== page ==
Data Deduplication Overview

Applies to: Windows Server 2022, Windows Server 2019, Windows Server 2016, Azure Stack HCI, versions 21H2 and 20H2

What is Data Deduplication?

Data Deduplication, often called Dedup for short, is a feature that can help reduce the impact of redundant data on storage costs. When enabled, Data Deduplication optimizes free space on a volume by examining the data on the volume by looking for duplicated portions on the volume. Duplicated portions of the volume's dataset are stored once and are (optionally) compressed for additional savings. Data Deduplication optimizes redundancies without compromising data fidelity or integrity. More information about how Data Deduplication works can be found in the 'How does Data Deduplication work?' section of the Understanding Data Deduplication page.


KB4025334 contains a roll up of fixes for Data Deduplication, including important reliability fixes, and we strongly recommend installing it when using Data Deduplication with Windows Server 2016 and Windows Server 2019.

Why is Data Deduplication useful?

Data Deduplication helps storage administrators reduce costs that are associated with duplicated data. Large datasets often have a lot of duplication, which increases the costs of storing the data. For example:

  • User file shares may have many copies of the same or similar files.
  • Virtualization guests might be almost identical from VM-to-VM.
  • Backup snapshots might have minor differences from day to day.

The space savings that you can gain from Data Deduplication depend on the dataset or workload on the volume. Datasets that have high duplication could see optimization rates of up to 95%, or a 20x reduction in storage utilization. The following table highlights typical deduplication savings for various content types:

Scenario Content Typical space savings
User documents Office documents, photos, music, videos, etc. 30-50%
Deployment shares Software binaries, cab files, symbols, etc. 70-80%
Virtualization libraries ISOs, virtual hard disk files, etc. 80-95%
General file share All the above 50-60%


If you're just looking to free up space on a volume, consider using Azure File Sync with cloud tiering enabled. This allows you to cache your most frequently accessed files locally and tier your least frequently accessed files to the cloud, saving local storage space while maintaining performance. For details, see Planning for an Azure File Sync deployment.

When can Data Deduplication be used?

Scenario illustration Description
Illustration of file servers. General purpose file servers: General purpose file servers are general use file servers that might contain any of the following types of shares:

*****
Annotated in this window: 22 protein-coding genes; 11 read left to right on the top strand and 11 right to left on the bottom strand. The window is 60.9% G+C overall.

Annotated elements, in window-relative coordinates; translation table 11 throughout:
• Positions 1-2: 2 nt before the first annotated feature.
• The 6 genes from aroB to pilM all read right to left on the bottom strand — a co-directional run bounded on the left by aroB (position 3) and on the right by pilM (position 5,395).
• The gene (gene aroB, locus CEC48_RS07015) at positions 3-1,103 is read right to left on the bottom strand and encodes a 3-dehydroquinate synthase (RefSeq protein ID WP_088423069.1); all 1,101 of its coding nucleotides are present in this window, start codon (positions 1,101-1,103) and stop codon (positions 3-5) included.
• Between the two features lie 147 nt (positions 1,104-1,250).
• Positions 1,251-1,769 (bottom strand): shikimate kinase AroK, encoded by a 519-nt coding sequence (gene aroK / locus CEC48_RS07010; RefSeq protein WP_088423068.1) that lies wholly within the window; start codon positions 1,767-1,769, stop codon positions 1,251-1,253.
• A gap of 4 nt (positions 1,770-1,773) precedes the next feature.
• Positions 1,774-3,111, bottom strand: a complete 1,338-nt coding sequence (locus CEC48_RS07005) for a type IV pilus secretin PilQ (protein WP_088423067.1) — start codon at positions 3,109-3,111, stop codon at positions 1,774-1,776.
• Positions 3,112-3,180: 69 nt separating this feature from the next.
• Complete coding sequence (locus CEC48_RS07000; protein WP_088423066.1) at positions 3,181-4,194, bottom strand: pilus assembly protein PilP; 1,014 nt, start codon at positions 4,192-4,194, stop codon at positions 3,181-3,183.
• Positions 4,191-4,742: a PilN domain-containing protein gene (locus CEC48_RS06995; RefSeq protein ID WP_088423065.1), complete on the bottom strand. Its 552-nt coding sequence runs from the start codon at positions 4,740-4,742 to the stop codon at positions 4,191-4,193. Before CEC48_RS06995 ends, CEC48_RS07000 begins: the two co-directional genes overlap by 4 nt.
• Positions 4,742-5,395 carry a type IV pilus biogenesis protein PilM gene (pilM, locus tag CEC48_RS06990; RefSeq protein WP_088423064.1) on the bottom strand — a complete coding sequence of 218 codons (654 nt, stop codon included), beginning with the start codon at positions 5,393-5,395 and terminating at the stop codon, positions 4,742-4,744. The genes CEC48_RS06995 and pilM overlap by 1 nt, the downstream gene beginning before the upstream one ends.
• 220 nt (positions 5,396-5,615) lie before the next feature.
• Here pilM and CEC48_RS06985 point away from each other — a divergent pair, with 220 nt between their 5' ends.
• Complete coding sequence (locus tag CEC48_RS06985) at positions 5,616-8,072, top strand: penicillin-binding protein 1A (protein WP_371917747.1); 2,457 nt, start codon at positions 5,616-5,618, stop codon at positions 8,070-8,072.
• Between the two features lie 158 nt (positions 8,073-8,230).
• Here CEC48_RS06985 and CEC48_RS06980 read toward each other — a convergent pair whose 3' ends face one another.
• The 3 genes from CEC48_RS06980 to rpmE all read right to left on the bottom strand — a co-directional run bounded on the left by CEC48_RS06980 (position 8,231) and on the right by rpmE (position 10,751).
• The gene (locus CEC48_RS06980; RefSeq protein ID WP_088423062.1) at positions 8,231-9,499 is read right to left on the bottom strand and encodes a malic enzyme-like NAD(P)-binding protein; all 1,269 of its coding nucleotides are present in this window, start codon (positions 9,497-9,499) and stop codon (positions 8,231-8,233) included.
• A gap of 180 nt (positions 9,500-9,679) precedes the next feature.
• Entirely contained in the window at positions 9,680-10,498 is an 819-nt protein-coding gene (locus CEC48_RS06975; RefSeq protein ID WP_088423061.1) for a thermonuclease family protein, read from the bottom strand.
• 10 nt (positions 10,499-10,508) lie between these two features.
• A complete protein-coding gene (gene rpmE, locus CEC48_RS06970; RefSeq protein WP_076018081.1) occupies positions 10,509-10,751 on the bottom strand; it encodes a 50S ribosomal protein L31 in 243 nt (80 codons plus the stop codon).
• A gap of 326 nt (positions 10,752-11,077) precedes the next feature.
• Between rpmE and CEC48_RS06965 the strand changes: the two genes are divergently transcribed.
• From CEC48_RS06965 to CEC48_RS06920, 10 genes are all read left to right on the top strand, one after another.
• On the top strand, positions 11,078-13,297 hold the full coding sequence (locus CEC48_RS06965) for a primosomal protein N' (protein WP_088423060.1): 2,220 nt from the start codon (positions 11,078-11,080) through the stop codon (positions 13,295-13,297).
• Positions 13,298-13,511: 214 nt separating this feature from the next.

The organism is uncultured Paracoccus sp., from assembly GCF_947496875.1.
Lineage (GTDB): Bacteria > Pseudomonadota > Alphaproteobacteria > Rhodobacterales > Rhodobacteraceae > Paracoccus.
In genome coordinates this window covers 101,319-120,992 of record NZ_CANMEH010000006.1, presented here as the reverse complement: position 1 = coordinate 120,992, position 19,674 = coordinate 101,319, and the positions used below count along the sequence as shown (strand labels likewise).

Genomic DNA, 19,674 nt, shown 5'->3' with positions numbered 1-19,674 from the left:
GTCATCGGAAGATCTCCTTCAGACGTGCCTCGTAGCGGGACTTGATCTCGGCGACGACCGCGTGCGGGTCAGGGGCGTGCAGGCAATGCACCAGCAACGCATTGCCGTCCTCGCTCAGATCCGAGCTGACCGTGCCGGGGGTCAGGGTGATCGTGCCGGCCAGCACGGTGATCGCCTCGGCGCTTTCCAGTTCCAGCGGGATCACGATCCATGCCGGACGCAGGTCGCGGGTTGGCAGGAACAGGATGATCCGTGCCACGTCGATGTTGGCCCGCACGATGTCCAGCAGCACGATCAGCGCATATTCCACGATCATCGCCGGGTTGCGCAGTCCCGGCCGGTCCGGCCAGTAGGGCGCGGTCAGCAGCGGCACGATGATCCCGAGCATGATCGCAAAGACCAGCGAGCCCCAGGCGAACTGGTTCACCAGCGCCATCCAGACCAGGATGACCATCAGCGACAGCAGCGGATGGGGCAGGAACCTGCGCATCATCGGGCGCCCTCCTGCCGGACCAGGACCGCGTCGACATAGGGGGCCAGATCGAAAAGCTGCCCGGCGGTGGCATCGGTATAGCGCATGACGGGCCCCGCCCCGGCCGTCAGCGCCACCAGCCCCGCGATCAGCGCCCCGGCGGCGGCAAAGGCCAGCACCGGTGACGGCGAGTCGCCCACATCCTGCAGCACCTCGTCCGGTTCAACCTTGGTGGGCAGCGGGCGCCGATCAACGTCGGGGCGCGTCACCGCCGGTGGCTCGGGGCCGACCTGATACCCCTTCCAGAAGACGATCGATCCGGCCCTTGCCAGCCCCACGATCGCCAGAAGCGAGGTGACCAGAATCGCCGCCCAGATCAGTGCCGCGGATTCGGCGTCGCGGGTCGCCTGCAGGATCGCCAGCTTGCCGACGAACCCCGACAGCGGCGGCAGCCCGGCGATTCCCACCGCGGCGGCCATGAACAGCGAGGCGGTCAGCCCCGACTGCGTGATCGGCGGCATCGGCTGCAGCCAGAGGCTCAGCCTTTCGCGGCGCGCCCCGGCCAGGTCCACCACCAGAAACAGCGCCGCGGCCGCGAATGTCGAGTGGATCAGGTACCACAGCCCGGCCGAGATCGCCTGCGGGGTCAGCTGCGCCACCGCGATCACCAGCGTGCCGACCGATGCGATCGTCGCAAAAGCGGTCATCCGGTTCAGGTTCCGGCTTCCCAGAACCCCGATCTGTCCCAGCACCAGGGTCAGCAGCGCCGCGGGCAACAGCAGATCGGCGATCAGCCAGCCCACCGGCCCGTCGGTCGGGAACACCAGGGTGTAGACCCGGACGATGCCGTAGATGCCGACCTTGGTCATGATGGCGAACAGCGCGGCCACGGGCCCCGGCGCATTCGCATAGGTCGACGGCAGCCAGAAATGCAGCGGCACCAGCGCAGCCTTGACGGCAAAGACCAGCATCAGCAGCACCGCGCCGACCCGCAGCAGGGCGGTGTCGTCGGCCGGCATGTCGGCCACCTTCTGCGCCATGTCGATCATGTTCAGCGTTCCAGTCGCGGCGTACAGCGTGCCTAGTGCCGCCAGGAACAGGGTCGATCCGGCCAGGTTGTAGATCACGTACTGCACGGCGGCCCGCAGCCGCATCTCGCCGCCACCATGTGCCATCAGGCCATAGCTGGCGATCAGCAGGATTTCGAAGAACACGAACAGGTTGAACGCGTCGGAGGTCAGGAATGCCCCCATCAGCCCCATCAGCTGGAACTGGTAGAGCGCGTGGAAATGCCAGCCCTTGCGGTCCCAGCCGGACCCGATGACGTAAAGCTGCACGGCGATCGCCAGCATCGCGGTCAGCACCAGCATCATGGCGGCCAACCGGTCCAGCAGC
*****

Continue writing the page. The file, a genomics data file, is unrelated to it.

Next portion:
• Team shares
  • User home folders
  • Work folders
  • Software development shares
General purpose file servers are a good candidate for Data Deduplication because multiple users tend to have many copies or versions of the same file. Software development shares benefit from Data Deduplication because many binaries remain essentially unchanged from build to build.
Illustration of VDI servers. Virtual Desktop Infrastructure (VDI) deployments: VDI servers, such as Remote Desktop Services, provide a lightweight option for organizations to provision desktops to users. There are many reasons for an organization to rely on such technology:
  • Application deployment: You can quickly deploy applications across your enterprise. This is especially useful when you have applications that are frequently updated, infrequently used, or difficult to manage.
  • Application consolidation: When you install and run applications from a set of centrally managed virtual machines, you eliminate the need to update applications on client computers. This option also reduces the amount of network bandwidth that is required to access applications.
  • Remote Access: Users can access enterprise applications from devices such as home computers, kiosks, low-powered hardware, and operating systems other than Windows.
  • Branch office access: VDI deployments can provide better application performance for branch office workers who need access to centralized data stores. Data-intensive applications sometimes do not have client/server protocols that are optimized for low-speed connections.
VDI deployments are great candidates for Data Deduplication because the virtual hard disks that drive the remote desktops for users are essentially identical. Additionally, Data Deduplication can help with the so-called VDI boot storm, which is the drop in storage performance when many users simultaneously sign in to their desktops to start the day.
Illustration of backup applications. Backup targets, such as virtualized backup applications: Backup applications, such as Microsoft Data Protection Manager (DPM), are excellent candidates for Data Deduplication because of the significant duplication between backup snapshots.
Illustration of other workloads. Other workloads: Other workloads may also be excellent candidates for Data Deduplication.